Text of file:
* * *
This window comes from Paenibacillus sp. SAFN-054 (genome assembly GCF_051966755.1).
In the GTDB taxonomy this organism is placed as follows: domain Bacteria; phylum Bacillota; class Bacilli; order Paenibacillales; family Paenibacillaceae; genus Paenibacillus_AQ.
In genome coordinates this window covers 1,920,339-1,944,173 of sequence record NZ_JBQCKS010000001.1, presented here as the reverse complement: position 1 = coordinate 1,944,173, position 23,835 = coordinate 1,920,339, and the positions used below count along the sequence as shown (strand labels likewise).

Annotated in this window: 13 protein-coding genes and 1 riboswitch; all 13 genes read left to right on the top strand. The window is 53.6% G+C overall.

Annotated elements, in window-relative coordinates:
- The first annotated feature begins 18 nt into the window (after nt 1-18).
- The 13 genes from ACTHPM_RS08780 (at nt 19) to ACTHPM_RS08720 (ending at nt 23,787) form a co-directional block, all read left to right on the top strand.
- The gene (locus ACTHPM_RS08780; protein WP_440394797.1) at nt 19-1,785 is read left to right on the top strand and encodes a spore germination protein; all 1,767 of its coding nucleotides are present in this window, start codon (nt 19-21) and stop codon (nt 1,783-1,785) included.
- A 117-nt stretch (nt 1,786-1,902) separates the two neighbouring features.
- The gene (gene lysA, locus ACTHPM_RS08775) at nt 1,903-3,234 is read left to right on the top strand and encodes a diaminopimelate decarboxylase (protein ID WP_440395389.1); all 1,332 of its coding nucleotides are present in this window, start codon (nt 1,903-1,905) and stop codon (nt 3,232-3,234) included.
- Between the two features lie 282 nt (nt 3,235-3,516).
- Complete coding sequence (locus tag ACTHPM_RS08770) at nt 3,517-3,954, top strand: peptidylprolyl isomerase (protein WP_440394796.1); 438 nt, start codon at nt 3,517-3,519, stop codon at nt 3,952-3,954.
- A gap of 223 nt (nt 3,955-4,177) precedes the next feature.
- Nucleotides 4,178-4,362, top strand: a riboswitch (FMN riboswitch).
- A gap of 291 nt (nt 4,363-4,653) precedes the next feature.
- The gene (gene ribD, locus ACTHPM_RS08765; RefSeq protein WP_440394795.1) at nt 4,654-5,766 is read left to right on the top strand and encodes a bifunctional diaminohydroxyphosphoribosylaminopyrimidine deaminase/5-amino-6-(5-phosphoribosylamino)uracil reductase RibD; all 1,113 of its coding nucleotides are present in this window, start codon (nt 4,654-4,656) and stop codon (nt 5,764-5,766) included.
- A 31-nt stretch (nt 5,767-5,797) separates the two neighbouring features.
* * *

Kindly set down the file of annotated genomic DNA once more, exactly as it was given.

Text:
This window comes from Paenibacillus sp. SAFN-054 (genome assembly GCF_051966755.1).
In the GTDB taxonomy this organism is placed as follows: domain Bacteria; phylum Bacillota; class Bacilli; order Paenibacillales; family Paenibacillaceae; genus Paenibacillus_AQ.
In genome coordinates this window covers 1,920,339-1,944,173 of sequence record NZ_JBQCKS010000001.1, presented here as the reverse complement: position 1 = coordinate 1,944,173, position 23,835 = coordinate 1,920,339, and the positions used below count along the sequence as shown (strand labels likewise).

Annotated in this window: 13 protein-coding genes and 1 riboswitch; all 13 genes read left to right on the top strand. The window is 53.6% G+C overall.

Annotated elements, in window-relative coordinates:
- The first annotated feature begins 18 nt into the window (after nt 1-18).
- The 13 genes from ACTHPM_RS08780 (at nt 19) to ACTHPM_RS08720 (ending at nt 23,787) form a co-directional block, all read left to right on the top strand.
- The gene (locus ACTHPM_RS08780; protein WP_440394797.1) at nt 19-1,785 is read left to right on the top strand and encodes a spore germination protein; all 1,767 of its coding nucleotides are present in this window, start codon (nt 19-21) and stop codon (nt 1,783-1,785) included.
- A 117-nt stretch (nt 1,786-1,902) separates the two neighbouring features.
- The gene (gene lysA, locus ACTHPM_RS08775) at nt 1,903-3,234 is read left to right on the top strand and encodes a diaminopimelate decarboxylase (protein ID WP_440395389.1); all 1,332 of its coding nucleotides are present in this window, start codon (nt 1,903-1,905) and stop codon (nt 3,232-3,234) included.
- Between the two features lie 282 nt (nt 3,235-3,516).
- Complete coding sequence (locus tag ACTHPM_RS08770) at nt 3,517-3,954, top strand: peptidylprolyl isomerase (protein WP_440394796.1); 438 nt, start codon at nt 3,517-3,519, stop codon at nt 3,952-3,954.
- A gap of 223 nt (nt 3,955-4,177) precedes the next feature.
- Nucleotides 4,178-4,362, top strand: a riboswitch (FMN riboswitch).
- A gap of 291 nt (nt 4,363-4,653) precedes the next feature.
- The gene (gene ribD, locus ACTHPM_RS08765; RefSeq protein WP_440394795.1) at nt 4,654-5,766 is read left to right on the top strand and encodes a bifunctional diaminohydroxyphosphoribosylaminopyrimidine deaminase/5-amino-6-(5-phosphoribosylamino)uracil reductase RibD; all 1,113 of its coding nucleotides are present in this window, start codon (nt 4,654-4,656) and stop codon (nt 5,764-5,766) included.
- A 31-nt stretch (nt 5,767-5,797) separates the two neighbouring features.